How do i find a good ACL physical therapist?
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How do i find a good ACL physical therapist?
Recovering from an ACL tear is complex and blindly following a protocol won’t cut it. We think not every physical therapist is qualified to treat ACLs from start to finish. It is important to realize this when choosing the right physical therapist for your ACL rehab.
We believe everyone recovering from ACL injury should find an ACL therapist that understands the entire proces. It can be hard to know and to find what you need for ACL recovery.
Here are some good questions for all ACL patients to ask when finding an ACL professional suitable for quality ACL rehab.
ALL ACL PATIENT SHOULD ASK QUESTIONS SUCH AS:
ASK THE SURGEON WHAT PHYSICAL THERAPIST OR CLINIC DO YOU RECOMMEND?
Is there a physical therapist or clinic you recommend working with?
Are there any places i should avoid?
ASK PHYSICAL THERAPIST:
> WHAT IS THEIR EXPERIENCE WITH ACLs?
How many years of experience does the physical therapist have with ACL rehabilitation?
> HOW MANY ACL REHABS DO YOU TREAT A YEAR?
Experience matters. Numbers don’t always say everything, but is a good indication. Ask your therapist how many ACL patients he/she treats in a given year. You want someone with experience helping people along this path. Experience goes a long way in recognizing when things are going well or in the wrong direction.
PT’s who treat 5+ ACL’s a year is a good mark to aim for.
> WILL THERE BE GROUP OR INDIVIDUAL TRAINING?
ACL rehab is not something you do alone. In addition to individual training, group training is an important adjunct.
> ARE YOU FAMILIAR WITH MY SURGEON’S POST OP PROTOCOL?
It’s good to know if the PT has a relationship with the surgeon or is willing to establish one.
> WHAT CRITERIA DO YOU USE FOR RETURN TO SPORT?
Return to running, sports activities, and full return to sport.
> WHAT KIND OF TESTING DO THEY DO?
Good rehabilitation is characterised by intermediate tests that assess the progress of your recovery. Do they use a test battery or hop-tests? Successful completion of standard 4 hop tests at 90% distance. A physical therapist who treats ACL surgery patients should know what tests and measures they want someone to pass and why. They should also be able to modify this list depending on the needs and expectations of the individual. Again, this goes back to the idea that experience matters.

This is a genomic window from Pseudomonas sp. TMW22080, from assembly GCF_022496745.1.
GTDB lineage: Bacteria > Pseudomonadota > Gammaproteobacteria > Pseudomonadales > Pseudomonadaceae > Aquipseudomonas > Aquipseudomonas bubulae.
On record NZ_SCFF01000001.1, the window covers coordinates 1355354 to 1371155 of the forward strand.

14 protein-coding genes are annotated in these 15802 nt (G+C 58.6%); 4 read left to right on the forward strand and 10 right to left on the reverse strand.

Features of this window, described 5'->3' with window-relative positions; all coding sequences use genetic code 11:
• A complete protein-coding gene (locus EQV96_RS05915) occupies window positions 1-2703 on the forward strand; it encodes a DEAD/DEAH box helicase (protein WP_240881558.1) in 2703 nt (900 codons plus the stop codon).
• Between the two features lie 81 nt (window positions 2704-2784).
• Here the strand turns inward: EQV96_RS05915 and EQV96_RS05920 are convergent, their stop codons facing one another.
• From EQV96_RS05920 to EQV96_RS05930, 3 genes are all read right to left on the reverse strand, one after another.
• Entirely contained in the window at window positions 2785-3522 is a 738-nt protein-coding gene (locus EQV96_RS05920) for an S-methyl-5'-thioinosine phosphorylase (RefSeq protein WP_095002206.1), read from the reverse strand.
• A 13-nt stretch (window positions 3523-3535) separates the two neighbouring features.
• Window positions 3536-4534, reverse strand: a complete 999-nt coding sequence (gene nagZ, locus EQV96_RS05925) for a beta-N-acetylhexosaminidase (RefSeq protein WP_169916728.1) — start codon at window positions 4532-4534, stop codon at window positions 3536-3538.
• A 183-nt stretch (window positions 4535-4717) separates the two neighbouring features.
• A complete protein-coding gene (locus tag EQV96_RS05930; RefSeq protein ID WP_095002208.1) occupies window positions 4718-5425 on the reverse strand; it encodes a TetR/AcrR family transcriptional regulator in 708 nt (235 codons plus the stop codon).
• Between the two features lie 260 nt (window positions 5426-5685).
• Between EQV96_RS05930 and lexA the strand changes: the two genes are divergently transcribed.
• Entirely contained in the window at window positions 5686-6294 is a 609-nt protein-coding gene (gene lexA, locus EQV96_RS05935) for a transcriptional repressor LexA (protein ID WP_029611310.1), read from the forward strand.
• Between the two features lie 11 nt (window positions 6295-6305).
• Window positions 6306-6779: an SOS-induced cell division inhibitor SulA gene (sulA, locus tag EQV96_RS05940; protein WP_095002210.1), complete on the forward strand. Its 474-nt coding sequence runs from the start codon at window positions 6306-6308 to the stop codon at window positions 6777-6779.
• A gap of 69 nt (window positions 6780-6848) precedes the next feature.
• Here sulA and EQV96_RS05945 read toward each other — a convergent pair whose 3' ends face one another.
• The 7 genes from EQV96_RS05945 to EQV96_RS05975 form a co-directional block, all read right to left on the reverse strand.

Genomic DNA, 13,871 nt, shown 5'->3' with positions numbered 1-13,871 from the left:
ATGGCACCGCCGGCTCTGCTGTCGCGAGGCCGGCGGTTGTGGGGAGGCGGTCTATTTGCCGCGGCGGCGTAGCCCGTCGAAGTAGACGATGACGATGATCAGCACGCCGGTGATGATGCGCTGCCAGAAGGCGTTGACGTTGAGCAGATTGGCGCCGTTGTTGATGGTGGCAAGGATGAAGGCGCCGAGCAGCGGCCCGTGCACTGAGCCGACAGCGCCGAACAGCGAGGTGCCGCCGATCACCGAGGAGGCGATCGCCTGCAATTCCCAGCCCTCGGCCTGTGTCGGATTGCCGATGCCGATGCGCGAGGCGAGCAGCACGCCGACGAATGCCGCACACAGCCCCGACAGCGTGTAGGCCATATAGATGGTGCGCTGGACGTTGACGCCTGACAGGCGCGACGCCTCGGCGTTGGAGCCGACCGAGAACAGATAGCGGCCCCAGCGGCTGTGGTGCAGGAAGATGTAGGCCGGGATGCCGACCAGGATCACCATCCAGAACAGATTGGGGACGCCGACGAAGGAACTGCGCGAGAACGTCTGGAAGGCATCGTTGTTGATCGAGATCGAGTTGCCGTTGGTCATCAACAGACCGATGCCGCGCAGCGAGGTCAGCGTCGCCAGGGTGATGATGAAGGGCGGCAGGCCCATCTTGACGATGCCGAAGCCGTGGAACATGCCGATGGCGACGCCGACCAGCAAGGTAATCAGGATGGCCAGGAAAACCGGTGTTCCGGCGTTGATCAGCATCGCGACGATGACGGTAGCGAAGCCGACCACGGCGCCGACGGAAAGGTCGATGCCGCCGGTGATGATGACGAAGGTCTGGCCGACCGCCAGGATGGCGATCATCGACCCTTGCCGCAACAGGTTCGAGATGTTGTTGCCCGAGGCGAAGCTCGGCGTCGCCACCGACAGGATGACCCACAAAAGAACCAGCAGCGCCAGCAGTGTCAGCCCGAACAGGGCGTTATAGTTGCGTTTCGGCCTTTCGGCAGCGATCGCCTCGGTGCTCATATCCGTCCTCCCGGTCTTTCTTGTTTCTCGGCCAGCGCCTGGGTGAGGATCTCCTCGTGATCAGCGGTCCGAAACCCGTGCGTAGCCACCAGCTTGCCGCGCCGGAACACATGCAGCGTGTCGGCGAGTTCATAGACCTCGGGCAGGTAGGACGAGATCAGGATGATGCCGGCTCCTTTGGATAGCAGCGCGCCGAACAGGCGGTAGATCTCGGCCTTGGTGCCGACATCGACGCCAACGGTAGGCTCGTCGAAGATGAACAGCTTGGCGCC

> HOW LONG SHOULD IT TAKE TO GET BACK TO SPORT?
Any PT saying less than 9 months is not following current evidence. 9 months is the earliest someone should go back.
> HOW DO YOU MEASURE QUAD STRENGHT OR FORCE CAUGE?
Words to look for: Hand Held Dynamometer or an Isokinetic Dynamometer (Biodex). > 90% quad strength is key.
> WHAT ARE THEIR TREATMENT PHILOSOPHIES?
What are their goals early on in rehab?
> WHAT KIND OF RESEARCH HAVE THEY READ?
Up-to-date knowledge of the latest research is important. When did they take courses or attend a conference on the ACL?
> WHAT TOOLS DO YOU HAVE ACCESS TO FOR REHAB?
Are there sufficient and appropriate training materials? In addition to adequate space, the available training materials are essential to your rehabilitation. Some helpful items are blood flow restriction cuffs, electric stimulation, barbells, kettlebells and more.
> WILL SEE MORE THAN ONE PROVIDER?
Personal preference to see the same PT (or to work with a few different ones) within the practice you trust.
> IS THERE OUTDOOR OR FIELD TRAINING?
Outdoor and field training are an essential part of your rehabilitation should you eventually want to return to sports.
> WHAT ARE YOU KEYS FOR PATIENTS DURING THIS RECOVERY?
This will vary but it can give you good insight into recovery. Recommendations can include being around team, journaling, education, nutrition, sports psychologist, mental performance coach, athletic trainer.
> LOOK FOR CERTAIN INITIALS AFTER A THERAPIST’S NAME?
Look for certain initials after a therapist’s name (ie John Doe, PT, DPT, OCS, CSCS). These specific initials indicate an elevated level of education, dedication and interest in areas that will help you. There are a ton of other certifications out there but here is a list of the initials you should put the most stock in:
– OCS = Orthopedic Clinical Specialist (board certified by the American Board of Physical Therapy Specialists)
– SCS = Sports Medicine Certified Specialist (board certified by the American Board of Physical Therapy Specialists)
– FAAOMPT = Fellow of the American Academy of Orthopedic Manual Therapists
– CSCS = Certified Strength and Conditioning Specialist (National Strength and Conditioning Association)
> DO THEY UNDERSTAND HOW TO PROPERLY CLEAR AN ATHLETE FOR SPORTS?
Look around the clinic. Does the clinic and the patients in it look like a place you belong? Do you see other people of your age and ability level? Is there equipment or access to equipment that will continue to challenge you?
Without looking at research, therapist are blindly guessing when you’re safe to return to sports. If a ACL physical therapist doesn’t know these simple things maybe begin looking elsewhere.